Venture capital has enabled the United States to support its entrepreneurial talent by turning ideas and basic research into products and services that are the envy of the world.  The U.S. venture industry provides the capital to create some of the most innovative and successful companies. Many of the firms that have recently raised large pools of capital also have their geographic location in common: California. This, coupled with the relocation of some east coast firms to the west coast, has corresponded to a geographic concentration of capital managed by venture firms.

California firms managed 51% of the nationwide capital recent year. When it comes to innovation companies, Silicon Valley is the most attractive destination of all. It has established itself as an epicenter of substantial capital funding for qualified business ideas. If your startup is really exciting, it’s easier to attract local talent pools, partners, legal counselors, and venture capitalists who are willing to bet on your tech company. Local laws play an important role in supporting businesses. Silicon Valley has efficient laws, policies, and regulations to safeguard business interests, trade secrets, and ownership of ideas. These act as a necessary shield for tech businesses, especially the ones that are starting small.

So, imagine you had a great idea, you started your own start up, what are the next steps? How are you going to find financial resources to fund your emerging company?

If your business plan has a long-term growth potential and you do not have your own money to fund the entire business, or even any of the business, venture capital may be a great option for you to consider.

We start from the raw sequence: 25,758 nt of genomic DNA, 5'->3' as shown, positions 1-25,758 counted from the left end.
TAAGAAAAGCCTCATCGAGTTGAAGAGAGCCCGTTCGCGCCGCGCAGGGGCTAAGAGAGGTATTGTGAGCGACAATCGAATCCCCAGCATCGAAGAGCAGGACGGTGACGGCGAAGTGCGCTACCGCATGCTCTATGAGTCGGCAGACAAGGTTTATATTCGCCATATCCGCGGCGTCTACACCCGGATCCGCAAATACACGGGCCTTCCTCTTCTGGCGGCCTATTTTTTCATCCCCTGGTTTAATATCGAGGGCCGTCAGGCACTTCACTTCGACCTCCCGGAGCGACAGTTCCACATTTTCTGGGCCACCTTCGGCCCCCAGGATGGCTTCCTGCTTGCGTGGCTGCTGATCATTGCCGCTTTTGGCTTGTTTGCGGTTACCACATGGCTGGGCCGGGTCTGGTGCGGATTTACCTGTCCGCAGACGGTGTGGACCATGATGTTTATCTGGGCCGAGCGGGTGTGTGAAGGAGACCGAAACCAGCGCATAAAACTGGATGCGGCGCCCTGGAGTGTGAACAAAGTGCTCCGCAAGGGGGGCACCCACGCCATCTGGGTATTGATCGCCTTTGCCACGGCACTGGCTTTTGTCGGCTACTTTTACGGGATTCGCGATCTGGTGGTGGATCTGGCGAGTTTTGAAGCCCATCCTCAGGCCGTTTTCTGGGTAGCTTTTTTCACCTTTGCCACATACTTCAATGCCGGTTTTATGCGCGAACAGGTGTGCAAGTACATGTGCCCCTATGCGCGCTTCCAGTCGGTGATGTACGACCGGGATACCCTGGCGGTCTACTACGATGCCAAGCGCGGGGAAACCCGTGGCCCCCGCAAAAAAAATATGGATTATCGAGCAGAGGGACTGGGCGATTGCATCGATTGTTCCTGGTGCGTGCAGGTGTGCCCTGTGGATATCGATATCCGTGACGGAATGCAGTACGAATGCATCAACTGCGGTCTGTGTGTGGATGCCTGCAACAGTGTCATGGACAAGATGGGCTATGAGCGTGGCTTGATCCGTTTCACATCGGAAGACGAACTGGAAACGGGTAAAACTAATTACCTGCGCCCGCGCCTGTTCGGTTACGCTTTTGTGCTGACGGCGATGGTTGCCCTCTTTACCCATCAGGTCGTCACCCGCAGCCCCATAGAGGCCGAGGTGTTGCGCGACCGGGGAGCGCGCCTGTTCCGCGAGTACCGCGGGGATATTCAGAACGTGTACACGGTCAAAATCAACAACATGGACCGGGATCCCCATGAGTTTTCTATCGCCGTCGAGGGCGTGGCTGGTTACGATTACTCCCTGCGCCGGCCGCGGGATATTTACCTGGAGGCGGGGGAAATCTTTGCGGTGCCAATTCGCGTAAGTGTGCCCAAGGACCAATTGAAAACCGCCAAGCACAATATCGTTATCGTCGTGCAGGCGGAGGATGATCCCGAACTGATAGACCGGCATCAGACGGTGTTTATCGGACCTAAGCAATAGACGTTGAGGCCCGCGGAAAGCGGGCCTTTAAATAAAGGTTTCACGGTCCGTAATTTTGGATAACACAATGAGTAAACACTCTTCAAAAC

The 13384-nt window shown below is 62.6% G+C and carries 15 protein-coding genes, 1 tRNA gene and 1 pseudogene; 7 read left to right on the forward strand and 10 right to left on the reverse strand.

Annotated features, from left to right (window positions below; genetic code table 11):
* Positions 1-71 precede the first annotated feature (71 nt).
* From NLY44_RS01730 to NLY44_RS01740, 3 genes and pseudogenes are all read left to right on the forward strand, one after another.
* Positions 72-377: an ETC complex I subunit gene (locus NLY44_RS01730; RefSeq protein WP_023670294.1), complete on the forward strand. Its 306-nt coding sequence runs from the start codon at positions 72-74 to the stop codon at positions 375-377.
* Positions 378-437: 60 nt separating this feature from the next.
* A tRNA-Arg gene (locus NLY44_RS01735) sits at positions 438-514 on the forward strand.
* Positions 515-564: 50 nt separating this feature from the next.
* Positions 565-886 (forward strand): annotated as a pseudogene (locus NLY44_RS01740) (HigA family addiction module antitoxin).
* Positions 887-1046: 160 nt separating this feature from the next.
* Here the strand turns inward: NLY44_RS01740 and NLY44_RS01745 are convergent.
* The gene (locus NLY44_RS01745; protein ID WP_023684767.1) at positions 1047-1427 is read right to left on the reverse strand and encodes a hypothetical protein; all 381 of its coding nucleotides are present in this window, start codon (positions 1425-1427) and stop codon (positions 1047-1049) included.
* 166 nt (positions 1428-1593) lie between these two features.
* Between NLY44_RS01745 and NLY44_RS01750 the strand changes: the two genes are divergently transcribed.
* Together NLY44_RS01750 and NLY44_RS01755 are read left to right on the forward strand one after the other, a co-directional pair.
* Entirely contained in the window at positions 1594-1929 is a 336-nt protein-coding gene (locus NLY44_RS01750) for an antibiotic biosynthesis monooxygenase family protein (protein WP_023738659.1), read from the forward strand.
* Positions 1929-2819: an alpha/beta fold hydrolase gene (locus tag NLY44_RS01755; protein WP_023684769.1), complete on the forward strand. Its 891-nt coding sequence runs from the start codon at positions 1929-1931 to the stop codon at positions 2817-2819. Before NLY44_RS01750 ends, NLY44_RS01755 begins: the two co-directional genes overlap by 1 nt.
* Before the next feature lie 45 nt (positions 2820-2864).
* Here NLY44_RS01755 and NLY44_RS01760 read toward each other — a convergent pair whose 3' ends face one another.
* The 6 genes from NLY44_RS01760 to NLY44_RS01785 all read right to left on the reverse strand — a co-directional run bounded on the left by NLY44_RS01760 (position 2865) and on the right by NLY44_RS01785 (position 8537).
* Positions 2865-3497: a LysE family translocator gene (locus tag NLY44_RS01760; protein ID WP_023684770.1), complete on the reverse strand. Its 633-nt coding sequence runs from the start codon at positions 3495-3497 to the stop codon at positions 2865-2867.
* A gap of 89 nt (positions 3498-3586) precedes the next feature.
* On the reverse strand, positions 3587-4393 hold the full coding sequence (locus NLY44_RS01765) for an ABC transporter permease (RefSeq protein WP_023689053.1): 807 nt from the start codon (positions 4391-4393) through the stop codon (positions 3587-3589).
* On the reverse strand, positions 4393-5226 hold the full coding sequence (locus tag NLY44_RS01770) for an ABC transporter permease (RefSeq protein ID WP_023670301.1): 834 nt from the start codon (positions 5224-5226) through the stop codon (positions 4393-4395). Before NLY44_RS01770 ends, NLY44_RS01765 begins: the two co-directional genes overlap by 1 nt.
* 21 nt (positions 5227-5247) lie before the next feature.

Venture capital firms are professional, institutional managers of risk capital that enable and support the most innovative and promising companies. A venture capitalist’s competitive advantage is the expertise and guidance they provide to the entrepreneurs in their portfolio.  Venture capital is quite unique as an institutional investor asset class. Venture capital funds make equity investments in a company whose stock is essentially illiquid and worthless until a company matures five to eight years down the road. Follow-on investment provides additional funding as the company grows. These “rounds,” typically occurring every year or two, are also based on equity in the company, with the shares allocated among the investors and management team based on an agreed “valuation.” However, unless a company is acquired or goes public, there is little actual value. Venture capital is a long-term investment.